Last night I was playing Maquette and I got stuck on the final level (called “The Exchange”) for a really long time. I was at a place with some towers with crystals above them and I had opened the doors to the first tower; Inside was a switch. Flipping the switch made a bunch of arches appear, leading to another building.
But aside from that nothing happened. I wandered around for about an hour before getting ashamed that I couldn’t solve the puzzle and looking up the answer on the internet. But it turns out, I had encountered a bug! Flipping the switch is supposed to open a door! But instead I just got the switch sound and nothing else happened. I tried loading my last autosave but the same thing happened.
Finally I tried selecting the “Restart” option from the pause menu. I was nervous (restart what exactly? The Level, the Area, the Game?) so I hard saved my game first. Turns out it just reset back to the beginning of “The Exchange”. Within 1 minute I was back at the switch in question and this time I could hear (and see) it open a door when I hit it!
So, if you’re stuck in that section of the game and it seems like you’re just not getting it, it’s not you, the game is just bugged.
Back in March of 2012 I was watching Duplicity and I noticed something odd about 28 minutes in:
In the top right corner there’s an 11×17 paper with an image on it that’s really hard to make out. I recognized it instantly. I first saw the image in question over 30 years ago when my dad brought home from work the November 1982 issue of a magazine called “The DEC Professional” that had the image in it. The image is a hand drawn map of Dungeon.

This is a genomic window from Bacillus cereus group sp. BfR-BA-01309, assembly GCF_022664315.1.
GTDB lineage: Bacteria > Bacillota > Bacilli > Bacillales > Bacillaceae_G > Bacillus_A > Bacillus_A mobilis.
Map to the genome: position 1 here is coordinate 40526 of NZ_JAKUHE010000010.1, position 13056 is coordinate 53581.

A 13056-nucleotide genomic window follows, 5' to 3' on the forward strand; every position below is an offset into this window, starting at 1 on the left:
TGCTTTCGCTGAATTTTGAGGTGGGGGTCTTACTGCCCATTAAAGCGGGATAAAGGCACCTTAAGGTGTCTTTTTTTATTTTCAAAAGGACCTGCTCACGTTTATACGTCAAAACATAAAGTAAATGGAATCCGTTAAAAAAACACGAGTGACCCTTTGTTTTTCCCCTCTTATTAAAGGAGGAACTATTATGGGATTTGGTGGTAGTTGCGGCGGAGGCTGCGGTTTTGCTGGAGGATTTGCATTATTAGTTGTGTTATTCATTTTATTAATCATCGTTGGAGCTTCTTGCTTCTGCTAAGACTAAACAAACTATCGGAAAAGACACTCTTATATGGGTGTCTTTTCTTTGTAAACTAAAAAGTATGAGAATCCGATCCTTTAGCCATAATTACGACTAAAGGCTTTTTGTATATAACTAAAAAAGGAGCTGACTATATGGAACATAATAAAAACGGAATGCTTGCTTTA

For the uninitiated, Zork is Infocom’s classic text adventure game. They renamed it to Dungeon at some point, but changed the name back to Zork when they started selling it. My dad had a copy of the Fortran translated version of Dungeon on his PDP-11. My friends and I called “Dungeo” since the filesystem only allowed 7 letters in the name—I didn’t get that it was actually called Dungeon until I was much older [Ed. 2022-07-08: I recently created dungeo.org in homage to the name, check it out!]. So when he brought the magazine home, it was specifically because of the included map and because he knew I loved the game.
I must have stared at this map for days, cumulatively. My cousin traced it, enlarged it and hung it on his wall (and recently recreated and enhanced it). I currently have a black and white photocopy hanging in my computer room. I always thought it was a very good map (even though it lacked the “end game”). The point is, I’ve known and loved this image forever.
But it’s also obscure! How many people had PDP-11s and played Dungeon and happened to see the map in “The DEC Professional”? And how many of them had this map make an impact on their lives? To me it seems like that can’t be a very large number…
And so it was crazy to me that I’d happen to see that map that had made such an impact on me be in a movie that came out 27 years after the map’s publishing in an obscure computer magazine. Who was the set decorator that grabbed the map? Did he know what it was? Was it someone else’s and he just thought it looked cool? If so, whose was it? IMDB says the set decorator in Duplicity was George DeTitta Jr. But what it doesn’t say is, “why?”
So I was playing Crysis 2 and hit a random button on my xbox controller and my weapon went into semiautomatic mode. I could not for the life of me figure out what I had done or get it to switch back. Apparently I’m just dumb but it was so frustrating I tried to search google but came up empty.
Turns out later I discovered it was the “under barrel” option and that you can switch firing modes with the left d-pad.
So if anyone out there is as dumb as me, that’s how to get your Scarab out of semi-auto mode.